One of the ways that we’re a little bit different than a lot of agencies is we believe that authentic content and real photos, regardless of the type of business you have, are the things that work on social. So, we include that with every engagement, whether they’re in New York City or in the Midwest. That content capture – and this is content specifically designed for social media, so it’s a little bit different than a commercial photo shoot – but we had to reconfigure what those looked like when the pandemic hit.
What we ended up doing was we did them virtually. It was almost like a podcast episode, and we would take the audio and use it for content. We would take the quotes and use that for Instagram stories. We would take screenshots of the person and what they were saying and develop that for thought leadership pieces.
It ended up working well for a lot of our businesses that couldn’t have people onsite even if they wanted to. It still allowed us to get that real content from the leadership team and from the employees working at the business without having all of the work on them to source up the photos and the pieces of content that work on the platforms.
ROB: You’re in this somewhat unique – not completely unique, but relatively so – position where being distributed was nothing new to you. What have you found to be some of the key factors to making distributed work and cadences of gathering, if there are any?
BETH: We were just having these conversations internally, too. I think the biggest thing that I’ve learned about remote work is it’s constant work. You need to constantly be thinking, “How can I help my team? How can I remove communication barriers? How can I help prevent communication overload?” Because that is also a real thing that happens with everybody online all the time.
So it’s a constant conversation that we have, and I think it’s going to continuously change on what that looks like depending on the team we have, depending on the client’s needs we’re addressing, and the different parts of what our communities look like. Some of them are wide open right now and others are a little bit less. What does that look like for different thresholds and tolerances of gathering right now? An open dialogue and communication is really where we’re starting.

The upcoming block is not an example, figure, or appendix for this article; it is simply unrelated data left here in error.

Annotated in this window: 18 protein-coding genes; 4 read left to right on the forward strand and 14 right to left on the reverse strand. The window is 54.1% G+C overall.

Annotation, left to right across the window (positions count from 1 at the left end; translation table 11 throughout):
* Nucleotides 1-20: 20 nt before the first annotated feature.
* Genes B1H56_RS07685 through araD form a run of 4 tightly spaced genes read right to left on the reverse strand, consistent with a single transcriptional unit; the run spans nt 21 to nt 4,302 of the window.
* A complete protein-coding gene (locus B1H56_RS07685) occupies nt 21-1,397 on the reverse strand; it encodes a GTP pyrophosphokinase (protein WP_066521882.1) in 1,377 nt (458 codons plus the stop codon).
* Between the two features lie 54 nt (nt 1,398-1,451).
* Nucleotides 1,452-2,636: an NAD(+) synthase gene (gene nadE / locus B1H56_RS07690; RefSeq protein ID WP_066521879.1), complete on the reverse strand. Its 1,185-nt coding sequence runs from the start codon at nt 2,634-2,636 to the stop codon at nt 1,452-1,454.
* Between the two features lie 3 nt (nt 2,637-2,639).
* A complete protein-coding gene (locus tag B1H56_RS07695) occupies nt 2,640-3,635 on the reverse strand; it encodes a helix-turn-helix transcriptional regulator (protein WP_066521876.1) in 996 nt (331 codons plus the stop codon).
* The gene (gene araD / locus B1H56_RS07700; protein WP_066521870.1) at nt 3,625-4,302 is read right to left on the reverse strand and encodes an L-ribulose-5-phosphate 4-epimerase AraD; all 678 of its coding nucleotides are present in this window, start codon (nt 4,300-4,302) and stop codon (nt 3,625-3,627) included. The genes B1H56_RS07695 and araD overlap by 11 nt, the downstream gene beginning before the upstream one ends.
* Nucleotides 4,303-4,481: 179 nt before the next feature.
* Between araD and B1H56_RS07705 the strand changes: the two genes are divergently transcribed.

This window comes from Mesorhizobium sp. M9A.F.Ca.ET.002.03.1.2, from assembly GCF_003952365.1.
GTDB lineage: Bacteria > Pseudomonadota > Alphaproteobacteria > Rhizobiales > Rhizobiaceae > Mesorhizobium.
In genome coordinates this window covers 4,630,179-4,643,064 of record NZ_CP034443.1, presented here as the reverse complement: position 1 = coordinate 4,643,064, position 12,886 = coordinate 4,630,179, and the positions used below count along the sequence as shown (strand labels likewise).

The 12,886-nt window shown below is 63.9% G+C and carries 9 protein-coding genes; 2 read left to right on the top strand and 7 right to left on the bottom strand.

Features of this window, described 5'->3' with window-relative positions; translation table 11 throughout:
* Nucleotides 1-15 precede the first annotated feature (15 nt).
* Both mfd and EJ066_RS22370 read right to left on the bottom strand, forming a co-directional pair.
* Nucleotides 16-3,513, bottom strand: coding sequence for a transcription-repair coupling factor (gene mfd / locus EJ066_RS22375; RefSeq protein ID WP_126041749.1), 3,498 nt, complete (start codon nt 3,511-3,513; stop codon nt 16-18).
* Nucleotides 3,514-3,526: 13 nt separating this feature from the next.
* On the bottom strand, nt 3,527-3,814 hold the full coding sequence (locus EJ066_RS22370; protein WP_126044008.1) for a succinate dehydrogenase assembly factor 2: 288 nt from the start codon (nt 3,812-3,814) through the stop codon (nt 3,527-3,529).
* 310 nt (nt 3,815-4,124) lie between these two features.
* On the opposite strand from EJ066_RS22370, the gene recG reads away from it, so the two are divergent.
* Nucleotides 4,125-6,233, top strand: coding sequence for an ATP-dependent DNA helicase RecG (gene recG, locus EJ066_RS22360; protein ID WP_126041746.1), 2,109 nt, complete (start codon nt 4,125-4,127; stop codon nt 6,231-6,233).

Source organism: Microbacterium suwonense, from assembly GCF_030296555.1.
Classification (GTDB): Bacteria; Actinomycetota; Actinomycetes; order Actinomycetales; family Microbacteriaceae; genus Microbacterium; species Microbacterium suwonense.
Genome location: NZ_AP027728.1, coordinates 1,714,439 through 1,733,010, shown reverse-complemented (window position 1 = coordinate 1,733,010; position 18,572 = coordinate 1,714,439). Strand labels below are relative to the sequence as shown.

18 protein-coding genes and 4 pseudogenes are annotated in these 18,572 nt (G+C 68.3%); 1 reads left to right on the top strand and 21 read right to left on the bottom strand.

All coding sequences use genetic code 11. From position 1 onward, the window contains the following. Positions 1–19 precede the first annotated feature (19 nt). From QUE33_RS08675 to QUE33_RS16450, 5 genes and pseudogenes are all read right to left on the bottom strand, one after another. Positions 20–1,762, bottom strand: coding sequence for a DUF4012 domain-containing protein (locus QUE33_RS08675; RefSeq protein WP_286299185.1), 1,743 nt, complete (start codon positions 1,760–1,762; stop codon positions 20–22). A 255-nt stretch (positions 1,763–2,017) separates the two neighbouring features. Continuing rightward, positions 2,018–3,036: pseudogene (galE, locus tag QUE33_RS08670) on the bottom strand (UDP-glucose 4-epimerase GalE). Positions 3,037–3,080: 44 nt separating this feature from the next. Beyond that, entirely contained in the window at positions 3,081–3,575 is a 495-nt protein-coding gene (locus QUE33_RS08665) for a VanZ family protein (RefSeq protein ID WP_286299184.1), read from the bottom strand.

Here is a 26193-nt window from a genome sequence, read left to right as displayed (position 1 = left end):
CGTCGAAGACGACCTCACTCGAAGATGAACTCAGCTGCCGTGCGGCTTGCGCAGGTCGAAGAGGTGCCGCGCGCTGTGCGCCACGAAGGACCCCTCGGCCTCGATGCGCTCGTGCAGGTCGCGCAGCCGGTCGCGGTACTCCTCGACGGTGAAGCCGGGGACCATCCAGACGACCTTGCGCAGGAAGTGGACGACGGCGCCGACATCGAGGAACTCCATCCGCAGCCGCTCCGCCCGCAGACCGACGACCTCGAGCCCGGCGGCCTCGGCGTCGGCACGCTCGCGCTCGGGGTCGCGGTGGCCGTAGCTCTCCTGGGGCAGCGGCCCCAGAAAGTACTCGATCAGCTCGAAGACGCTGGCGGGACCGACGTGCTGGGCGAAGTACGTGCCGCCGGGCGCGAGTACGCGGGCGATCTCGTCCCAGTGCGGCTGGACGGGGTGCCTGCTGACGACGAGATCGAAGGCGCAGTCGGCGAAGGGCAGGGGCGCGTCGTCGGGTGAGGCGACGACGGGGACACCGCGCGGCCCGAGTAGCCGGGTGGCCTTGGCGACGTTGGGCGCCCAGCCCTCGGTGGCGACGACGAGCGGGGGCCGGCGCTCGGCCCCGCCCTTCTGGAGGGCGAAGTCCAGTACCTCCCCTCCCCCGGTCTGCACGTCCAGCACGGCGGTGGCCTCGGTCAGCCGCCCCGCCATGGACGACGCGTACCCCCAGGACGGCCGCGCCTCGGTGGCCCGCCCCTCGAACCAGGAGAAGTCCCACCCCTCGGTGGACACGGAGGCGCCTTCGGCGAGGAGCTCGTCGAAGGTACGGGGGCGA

We did open our office. We have one primary office that is almost like a co-working flex space that we’re keeping right now to let people come together locally if they would like to. We’re kind of leaving it in their hands. And then our remote team, which is probably 60% of the total workforce right now, are welcome to go to co-working spaces, but many of them are still working directly in their home.
ROB: That’s such an interesting dynamic even in and of itself: who chooses to go out and work somewhere and who chooses not to. You see trends emerge, but it’s so much deeper and more complicated than that for everyone’s situation.
BETH: It really is. I think just having the mindset of flexibility is really important. I know I like that. Like, “My house is going to be quiet today so I’m going to work from home,” or on the other side of that, “My kids are going to be around and having their friends at the house, so I want to be at the office today.” [laughs] I think that is really nice to be able to offer and have that flexibility on where you work, because your days all look different too.